How to setup Visual Studio Codespaces for collaborative use

This post has been republished via RSS; it originally appeared at: ITOps Talk Blog articles.

In an ever-changing climate, we find ourselves working remotely, many organizations were not prepared for such a change.  There has been a vast cultural shift, but also a technical shift.  IT teams are now almost entirely remote, prior to that many teams did have a remote option, but primarily worked onsite to access their IT systems. 

 

Recent customer projects I have been working on have required the developer and operations teams to innovate remotely in an effort to deploy infrastructure as code and develop their application into Azure. While working alongside these customers, I noticed they were writing all of their code in Notepad++ (I mean everything – Bash, HCL, Go, PowerShell, C#, etc.). Source code repositories are not always used, and development is done locally on each persons’ laptop. Productivity was severely limit because of this and the project itself seemed to take longer than it should.

 

In introducing VS Code, the customer team was transfixed seeing all the features that enabled us to write code collaboratively.  The plethora of extensions and the ability to use things like IntelliSense and LiveShare mase it easier for us to work together. This shift in development enabled the customer team to be productive from any location, share their sessions from their browser, and maintain data residency and compliance approval from the security and operations teams.

 

To get VS Codespaces setup it’s really quick and easy.

 

  1. Browse to https://online.visualstudio.com/login and click the ‘sign in’ button. Sign in with your login (this will be your Azure subscription login).

 

  1. Create a new Codespaces environment by selecting ‘Create new plan’.  You can create a new plan from the blue button or the selector at the top of the page. Once you create a plan, you can create one or more actual codespaces.  The plan is effectively your billing plan, where your codespace is an instance (billing is down to each codespace and its usage).

 

  1. Select the subscription and location where you would like to run your plan from. It is suggested that you choose the region that is geographically closest to you (or where your organization is permitted to deploy its resources into).  Select ‘Advanced Options’ and give your plan a name, as well as assigning it its own resource group.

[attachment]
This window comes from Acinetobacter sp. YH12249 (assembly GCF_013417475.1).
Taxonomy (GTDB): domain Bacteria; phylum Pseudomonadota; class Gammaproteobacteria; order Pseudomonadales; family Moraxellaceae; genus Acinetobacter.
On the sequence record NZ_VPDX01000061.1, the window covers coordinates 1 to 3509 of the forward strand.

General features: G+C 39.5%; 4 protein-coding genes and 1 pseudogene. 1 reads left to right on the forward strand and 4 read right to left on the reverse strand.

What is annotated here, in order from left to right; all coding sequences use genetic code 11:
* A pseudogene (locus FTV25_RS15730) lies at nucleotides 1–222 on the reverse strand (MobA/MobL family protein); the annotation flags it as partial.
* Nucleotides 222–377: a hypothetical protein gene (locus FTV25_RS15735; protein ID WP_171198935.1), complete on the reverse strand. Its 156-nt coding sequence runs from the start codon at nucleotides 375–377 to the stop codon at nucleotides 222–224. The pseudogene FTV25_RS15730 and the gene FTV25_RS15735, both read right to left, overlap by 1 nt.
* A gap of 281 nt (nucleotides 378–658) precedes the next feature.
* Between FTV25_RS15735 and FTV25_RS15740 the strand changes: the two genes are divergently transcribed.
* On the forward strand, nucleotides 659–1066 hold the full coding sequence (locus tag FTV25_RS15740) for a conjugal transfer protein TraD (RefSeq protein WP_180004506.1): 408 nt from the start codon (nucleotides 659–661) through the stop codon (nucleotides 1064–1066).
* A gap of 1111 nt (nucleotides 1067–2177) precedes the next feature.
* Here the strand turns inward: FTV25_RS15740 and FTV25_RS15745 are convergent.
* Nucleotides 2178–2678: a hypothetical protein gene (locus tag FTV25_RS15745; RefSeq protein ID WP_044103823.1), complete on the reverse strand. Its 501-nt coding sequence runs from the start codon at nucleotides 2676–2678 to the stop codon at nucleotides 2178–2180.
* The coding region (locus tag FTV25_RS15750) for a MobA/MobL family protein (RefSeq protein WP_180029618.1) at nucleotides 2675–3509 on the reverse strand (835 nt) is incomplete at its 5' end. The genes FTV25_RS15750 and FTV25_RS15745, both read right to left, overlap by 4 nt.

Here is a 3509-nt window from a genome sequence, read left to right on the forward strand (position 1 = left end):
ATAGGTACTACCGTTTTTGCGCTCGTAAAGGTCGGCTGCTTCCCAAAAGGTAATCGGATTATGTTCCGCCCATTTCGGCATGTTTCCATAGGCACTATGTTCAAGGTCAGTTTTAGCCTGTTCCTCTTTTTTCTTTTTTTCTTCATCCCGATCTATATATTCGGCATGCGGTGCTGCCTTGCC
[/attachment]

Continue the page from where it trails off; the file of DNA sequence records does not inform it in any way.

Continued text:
1. Once the plan is created, you can create your Codespace by selecting the blue box, ‘Create Codespace’.  Name your Codespace, you also have the option to add in the link for your Git repository here.  This is where you’ll choose your ‘Instance Type’, you will have various size and performance options, varying in OS, RAM and CPU.  Choose the performance that best suits your needs. Choose ‘Suspend Idle Codespace after..’, this will allow you to suspend an inactive session so that you are not getting billed for the Codespace being online and using compute. Once you’ve chosen your configuration, select ‘Create’

         Note: You can choose a smaller instance and scale up when you need to, saving you spend on             your Codespace

 

  1. Viola!  Your Codespace will initialize and will be up and running in a matter of seconds.
  2. Customize your Codespace, add in extensions, and code away!

 

It is really that easy and quick to get a development environment up and running! Take the time to customize the environment to suit your needs, it will make developing on a cloud-hosted environment feel much more natural.  You can bring your collection of dotfiles and synchronize your Git identity, themes and settings so that every environment you create is setup to what you like. You can also tailor Visual Studio Codespaces by bringing your own Dockerfile or images, making it a seamless and completely personal setup for the developer.  Visit here to further learn about the latest features Visual Studio Codespaces has to offer.

 

 

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